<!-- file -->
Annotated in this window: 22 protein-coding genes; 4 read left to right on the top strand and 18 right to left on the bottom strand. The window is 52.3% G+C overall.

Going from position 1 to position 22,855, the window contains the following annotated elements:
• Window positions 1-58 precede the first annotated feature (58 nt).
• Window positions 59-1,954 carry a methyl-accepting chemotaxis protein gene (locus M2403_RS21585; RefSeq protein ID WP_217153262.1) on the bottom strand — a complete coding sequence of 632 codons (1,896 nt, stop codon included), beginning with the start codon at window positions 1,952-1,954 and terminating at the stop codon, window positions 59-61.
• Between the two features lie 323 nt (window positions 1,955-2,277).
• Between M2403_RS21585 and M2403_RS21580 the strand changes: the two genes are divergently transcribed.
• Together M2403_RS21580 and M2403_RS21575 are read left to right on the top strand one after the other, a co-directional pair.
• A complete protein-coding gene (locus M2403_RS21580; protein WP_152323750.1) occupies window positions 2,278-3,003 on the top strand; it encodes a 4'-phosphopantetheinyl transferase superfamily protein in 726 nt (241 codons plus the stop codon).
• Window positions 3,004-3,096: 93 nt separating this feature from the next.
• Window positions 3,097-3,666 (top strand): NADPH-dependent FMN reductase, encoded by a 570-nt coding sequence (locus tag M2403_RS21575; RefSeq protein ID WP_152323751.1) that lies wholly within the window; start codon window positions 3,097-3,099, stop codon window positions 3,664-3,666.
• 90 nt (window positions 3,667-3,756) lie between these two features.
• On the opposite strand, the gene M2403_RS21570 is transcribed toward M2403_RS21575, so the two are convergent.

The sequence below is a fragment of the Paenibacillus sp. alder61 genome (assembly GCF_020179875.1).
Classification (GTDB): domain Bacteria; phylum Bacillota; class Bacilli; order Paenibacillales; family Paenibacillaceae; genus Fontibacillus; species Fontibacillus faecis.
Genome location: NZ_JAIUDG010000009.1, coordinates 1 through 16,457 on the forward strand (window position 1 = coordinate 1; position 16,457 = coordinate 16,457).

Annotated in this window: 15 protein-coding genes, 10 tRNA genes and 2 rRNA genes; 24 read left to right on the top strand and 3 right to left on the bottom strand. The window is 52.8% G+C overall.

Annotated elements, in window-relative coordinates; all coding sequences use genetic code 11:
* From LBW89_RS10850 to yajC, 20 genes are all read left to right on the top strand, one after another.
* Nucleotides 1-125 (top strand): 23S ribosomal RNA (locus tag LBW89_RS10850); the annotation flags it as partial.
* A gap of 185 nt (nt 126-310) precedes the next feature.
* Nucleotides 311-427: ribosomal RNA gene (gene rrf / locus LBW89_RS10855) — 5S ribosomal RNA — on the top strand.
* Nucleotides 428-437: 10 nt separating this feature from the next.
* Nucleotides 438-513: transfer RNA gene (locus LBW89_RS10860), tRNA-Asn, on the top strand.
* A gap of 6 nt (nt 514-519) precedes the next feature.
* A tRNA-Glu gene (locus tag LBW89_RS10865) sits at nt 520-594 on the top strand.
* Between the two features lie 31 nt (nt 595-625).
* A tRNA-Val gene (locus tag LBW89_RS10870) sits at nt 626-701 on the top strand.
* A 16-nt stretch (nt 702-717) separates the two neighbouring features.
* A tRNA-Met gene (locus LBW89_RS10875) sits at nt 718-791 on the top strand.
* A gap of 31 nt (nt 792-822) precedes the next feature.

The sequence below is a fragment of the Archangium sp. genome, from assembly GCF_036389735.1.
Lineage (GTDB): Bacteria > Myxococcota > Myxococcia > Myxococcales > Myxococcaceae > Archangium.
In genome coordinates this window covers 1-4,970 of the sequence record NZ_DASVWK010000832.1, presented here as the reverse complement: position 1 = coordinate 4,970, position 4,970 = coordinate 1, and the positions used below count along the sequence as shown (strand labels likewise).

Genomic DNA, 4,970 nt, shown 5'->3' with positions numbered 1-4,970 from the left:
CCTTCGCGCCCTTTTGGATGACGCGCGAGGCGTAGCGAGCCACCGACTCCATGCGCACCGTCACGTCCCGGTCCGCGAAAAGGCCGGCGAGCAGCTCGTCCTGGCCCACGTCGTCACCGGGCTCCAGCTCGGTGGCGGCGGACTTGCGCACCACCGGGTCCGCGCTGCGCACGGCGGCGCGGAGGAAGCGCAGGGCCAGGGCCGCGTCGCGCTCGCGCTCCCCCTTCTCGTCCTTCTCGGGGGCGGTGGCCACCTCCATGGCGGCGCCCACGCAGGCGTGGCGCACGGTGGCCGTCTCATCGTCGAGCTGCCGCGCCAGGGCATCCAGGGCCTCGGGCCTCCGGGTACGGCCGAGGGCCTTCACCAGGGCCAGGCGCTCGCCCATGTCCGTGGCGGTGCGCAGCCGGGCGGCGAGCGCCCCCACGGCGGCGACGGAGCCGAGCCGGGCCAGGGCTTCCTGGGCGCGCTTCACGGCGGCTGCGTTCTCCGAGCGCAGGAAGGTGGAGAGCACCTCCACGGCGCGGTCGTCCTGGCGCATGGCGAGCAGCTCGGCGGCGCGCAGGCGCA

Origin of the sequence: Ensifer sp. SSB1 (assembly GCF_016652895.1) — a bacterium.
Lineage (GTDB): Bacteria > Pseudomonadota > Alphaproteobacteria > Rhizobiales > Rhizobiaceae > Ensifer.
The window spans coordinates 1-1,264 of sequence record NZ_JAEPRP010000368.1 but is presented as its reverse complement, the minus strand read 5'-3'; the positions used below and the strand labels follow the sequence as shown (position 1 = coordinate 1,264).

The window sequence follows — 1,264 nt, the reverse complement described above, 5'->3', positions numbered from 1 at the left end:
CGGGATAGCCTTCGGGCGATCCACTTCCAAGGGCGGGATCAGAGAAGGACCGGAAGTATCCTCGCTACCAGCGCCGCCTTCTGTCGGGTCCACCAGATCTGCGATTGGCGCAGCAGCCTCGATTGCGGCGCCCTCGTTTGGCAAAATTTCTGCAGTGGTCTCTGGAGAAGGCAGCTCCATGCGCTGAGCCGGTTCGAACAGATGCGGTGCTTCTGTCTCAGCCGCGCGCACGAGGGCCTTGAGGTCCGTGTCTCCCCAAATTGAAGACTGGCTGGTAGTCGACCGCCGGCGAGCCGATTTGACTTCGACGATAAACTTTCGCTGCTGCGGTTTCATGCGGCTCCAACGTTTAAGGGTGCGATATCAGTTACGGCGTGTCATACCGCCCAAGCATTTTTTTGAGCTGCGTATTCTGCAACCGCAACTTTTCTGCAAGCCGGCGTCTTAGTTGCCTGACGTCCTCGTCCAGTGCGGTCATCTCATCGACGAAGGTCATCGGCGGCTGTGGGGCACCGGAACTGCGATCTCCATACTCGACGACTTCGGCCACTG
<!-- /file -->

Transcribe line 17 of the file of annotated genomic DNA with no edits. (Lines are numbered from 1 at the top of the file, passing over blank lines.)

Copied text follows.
Annotated elements, in window-relative coordinates; all coding sequences use genetic code 11: